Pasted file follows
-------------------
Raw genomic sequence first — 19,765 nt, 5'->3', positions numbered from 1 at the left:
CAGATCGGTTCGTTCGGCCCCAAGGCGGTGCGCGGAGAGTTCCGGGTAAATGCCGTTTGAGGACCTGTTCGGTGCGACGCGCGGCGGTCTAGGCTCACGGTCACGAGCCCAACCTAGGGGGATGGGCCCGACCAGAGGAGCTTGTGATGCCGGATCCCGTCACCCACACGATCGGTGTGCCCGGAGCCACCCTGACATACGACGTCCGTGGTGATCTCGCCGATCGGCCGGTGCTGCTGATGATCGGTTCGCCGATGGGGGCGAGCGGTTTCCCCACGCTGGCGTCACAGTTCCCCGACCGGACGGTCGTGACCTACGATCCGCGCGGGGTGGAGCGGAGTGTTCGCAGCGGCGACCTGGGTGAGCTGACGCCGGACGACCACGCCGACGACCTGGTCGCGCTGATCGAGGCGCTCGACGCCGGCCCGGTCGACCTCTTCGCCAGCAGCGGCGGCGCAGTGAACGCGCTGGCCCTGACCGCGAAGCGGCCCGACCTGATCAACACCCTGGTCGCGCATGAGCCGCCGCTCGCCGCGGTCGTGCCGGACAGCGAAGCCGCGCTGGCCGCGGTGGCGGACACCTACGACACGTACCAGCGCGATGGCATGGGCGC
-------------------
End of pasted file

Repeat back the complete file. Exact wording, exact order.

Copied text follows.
Raw genomic sequence first — 19,765 nt, 5'->3', positions numbered from 1 at the left:
CAGATCGGTTCGTTCGGCCCCAAGGCGGTGCGCGGAGAGTTCCGGGTAAATGCCGTTTGAGGACCTGTTCGGTGCGACGCGCGGCGGTCTAGGCTCACGGTCACGAGCCCAACCTAGGGGGATGGGCCCGACCAGAGGAGCTTGTGATGCCGGATCCCGTCACCCACACGATCGGTGTGCCCGGAGCCACCCTGACATACGACGTCCGTGGTGATCTCGCCGATCGGCCGGTGCTGCTGATGATCGGTTCGCCGATGGGGGCGAGCGGTTTCCCCACGCTGGCGTCACAGTTCCCCGACCGGACGGTCGTGACCTACGATCCGCGCGGGGTGGAGCGGAGTGTTCGCAGCGGCGACCTGGGTGAGCTGACGCCGGACGACCACGCCGACGACCTGGTCGCGCTGATCGAGGCGCTCGACGCCGGCCCGGTCGACCTCTTCGCCAGCAGCGGCGGCGCAGTGAACGCGCTGGCCCTGACCGCGAAGCGGCCCGACCTGATCAACACCCTGGTCGCGCATGAGCCGCCGCTCGCCGCGGTCGTGCCGGACAGCGAAGCCGCGCTGGCCGCGGTGGCGGACACCTACGACACGTACCAGCGCGATGGCATGGGCGC